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Yield. Thousand Grain Weight - Grain Size

TaGW2-A1

The rice Grain Width and Weight 2 (OsGW2) gene was previously described as a negative regulator of grain weight and width. It encodes a RING-type E3 ubiquitin ligase (1). The wheat homolog in wheat is the TaGW2 gene, with homoeologues in the three genomes, although the most closely studied to date is the A genome homoeologue, TaGW2-A1. Two studies showed in Chinese wheat lines a significant association of a single nucleotide polymorphism (SNP) in the promoter region of TaGW2-A1 with thousand grain weight (TGW) and grain width (2, 3). These studies also showed a negative relationship between transcript levels and grain width. Another study determined that a single base insertion in the last exon of TaGW2-A1 produced a truncated protein that was associated with increases in TGW and grain width (4). In contrast, Bednarek et al. (5) down-regulated the expression of the threeTaGW2 homoeologues by RNAi and found decreases in grain weight and size in hexaploid wheat. It cannot be ruled out that TaGW2 has additional functions, and the drastic reduction in expression levels seen in the RNAi experiments could affect those functions in a different way than the absence of only one of the homoeologues.

Simmonds et al (6) screened the tetraploid Kronos TILLING population to identify mutants in TaGW2-A1. They identified a G to A transition, designated G2373A, in the splice acceptor site of exon 5 which leads to two variants of mis-splicing inTaGW2-A1. The most frequent variant results in a frame-shift that generates a premature termination codon that yields a shorter protein of 134 amino acids. The other is an in-frame variant missing three amino acids. The mutant allele was introgressed into tetraploid and hexaploid germplasm and tested in thirteen greenhouse and field experiments. Overall the TaGW2-A1 mutant allele significantly increased TWG (6.6%), grain width (2.8%) and grain length (2.1%). The authors developed a KASP assay to discriminate between the wildtype and mutant in the splice acceptor site of exon 5.

Two tetraploid lines wheat lines carrying the mutant allele are available to wheat breeders. One is a KRONOS isogenic line (4X) and the other is a Paragon isogenic line (6X). JIC Germplasm Resources Unit (http://www.seedstor.ac.uk/) accession numbers: W10281-W10284; US National Small Grains Collection (http://www.ars-grin.gov/npgs/ accession numbers: PI675010-PI675015.

KASP Markers for TaGW2-A1

Simmonds et al (6) developed a KASP assay to differentiate the two variants of the G2373A SNP. Two allele specific reverse primers were designed with either a G or A at the 3' end: primer K2 for the wildtype (G) and K3 for the mutant (A) allele. The common primer (K1) includes a 3-bp indel present in the A genome and absent in the B genome. The allele specific primers (K2 and K3) carry FAM and HEX tails.

Primer sequences:
   K1_TaGW2_Aspecific   5'- AGA GCA ATT TGT AAG TCT TAT TCC -3'
   K2_TaGW2_Awt         5'- GCT TCA ATG ACT TTC TGT TCT TCC -3'   
   K3_TaGW2_Amutant	5'- GCT TCA ATG ACT TTC TGT TCT TCT -3' 
kasp primer for TaGW2-A1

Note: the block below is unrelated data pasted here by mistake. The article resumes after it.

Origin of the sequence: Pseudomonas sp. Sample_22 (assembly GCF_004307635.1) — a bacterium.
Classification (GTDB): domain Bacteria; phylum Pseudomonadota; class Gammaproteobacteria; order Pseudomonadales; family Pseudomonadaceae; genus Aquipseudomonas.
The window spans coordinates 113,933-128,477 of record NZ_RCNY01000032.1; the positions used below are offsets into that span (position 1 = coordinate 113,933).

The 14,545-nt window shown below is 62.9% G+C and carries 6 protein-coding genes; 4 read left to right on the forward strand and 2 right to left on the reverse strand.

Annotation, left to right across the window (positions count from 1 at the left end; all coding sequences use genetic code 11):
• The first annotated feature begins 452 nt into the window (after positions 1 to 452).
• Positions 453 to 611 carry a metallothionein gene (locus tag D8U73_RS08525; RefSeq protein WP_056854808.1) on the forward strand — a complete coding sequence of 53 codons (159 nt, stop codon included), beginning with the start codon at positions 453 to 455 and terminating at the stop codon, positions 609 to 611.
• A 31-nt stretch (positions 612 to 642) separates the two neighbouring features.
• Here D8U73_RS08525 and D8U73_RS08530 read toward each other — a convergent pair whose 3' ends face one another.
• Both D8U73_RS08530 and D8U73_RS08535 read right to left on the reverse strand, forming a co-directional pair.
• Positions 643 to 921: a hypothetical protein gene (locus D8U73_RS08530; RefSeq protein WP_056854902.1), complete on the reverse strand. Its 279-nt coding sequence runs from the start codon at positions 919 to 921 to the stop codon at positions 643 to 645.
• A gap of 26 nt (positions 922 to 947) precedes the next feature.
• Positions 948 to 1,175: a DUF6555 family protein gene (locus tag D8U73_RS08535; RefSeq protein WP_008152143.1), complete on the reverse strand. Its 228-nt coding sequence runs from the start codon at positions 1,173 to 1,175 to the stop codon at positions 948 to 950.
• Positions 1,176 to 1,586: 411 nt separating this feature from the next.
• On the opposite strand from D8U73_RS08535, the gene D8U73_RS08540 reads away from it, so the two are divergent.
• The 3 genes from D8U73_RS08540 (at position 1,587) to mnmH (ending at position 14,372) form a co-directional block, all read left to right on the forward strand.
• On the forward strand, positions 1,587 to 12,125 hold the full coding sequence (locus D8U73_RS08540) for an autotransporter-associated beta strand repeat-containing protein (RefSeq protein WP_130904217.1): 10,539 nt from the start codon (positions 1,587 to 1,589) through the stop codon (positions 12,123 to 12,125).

Primer mix
PCR mix PCR conditions

Since the amplicon size is small, 121-bp, there is no need for extension steps. PCR was performed on a Peltier PTC-225. Fluorescent end-point genotyping was carried out using a Tecan Safire plate reader (Tecan Group AG, Mannerdorf, Switzerland). Two images of typical results obtained with tetraploid (Kronos) and hexaploid lines (Paragon) and their respective mutants and heterozygous are shown below.
separation of TaGW2-A1 alleles with Kasp
separation of TaGW2-A1 alleles with Kasp

Conditions presented here should be considered only as a starting point of the PCR optimization for individual laboratories.

References

1. A QTL for rice grain width and weight encodes a previously unknown RING-type E3 ubiquitin ligase. Song X-J, Huang W, Shi M, Zhu M-Z, Lin H-X. In: Nature Genetics, 2007, 39:623-630. DOI:10.1038/ng2014.

2. Identification and development of a functional marker of TaGW2 associated with grain weight in bread wheat (Triticum aestivum L.). Su Z, Hao C, Wang L, Dong Y, Zhang X In: Theoretical and Applied Genetics, 2011, 122:211-223. DOI:10.1007/s00122-010-1437-z

3. Function of TaGW2-6A and its effect on grain weight in wheat (Triticum aestivum L.). Zhang X, Chen J, Shi C, Chen J, Zheng F, Tian J In: Euphytica, 2013, 192:347-357. DOI:10.1007/s10681-012-0858-y

4. SNP identification and allelic-specific PCR markers development for TaGW2, a gene linked to wheat kernel weight. Yang Z, Bai Z, Li X, Wang P, Wu Q, Yang L, Li L, Li X In: Theoretical and Applied Genetics, 2012, 125:1057-1068. DOI:10.1007/s00122-012-1895-6

5. Down-regulation of the TaGW2 gene by RNA interference results in decreased grain size and weight in wheat. Bednarek J, Boulaflous A, Girousse C, Ravel C, Tassy C, Barret P, Bouzidi MF, Mouzeyar S In: Journal of Experimental Botany, 2012, 63:5945-5955. DOI:10.1093/jxb/ers249

6. A splice acceptor site mutation in TaGW2-A1 increases thousand grain weight in tetraploid and hexaploid wheat through wider and longer grains. Simmonds J, Scott P, Brinton J, Mestre TC, Bush M, del Blanco A, Dubcovsky J, Uauy C. In: Theoretical and Applied Genetics. In press.



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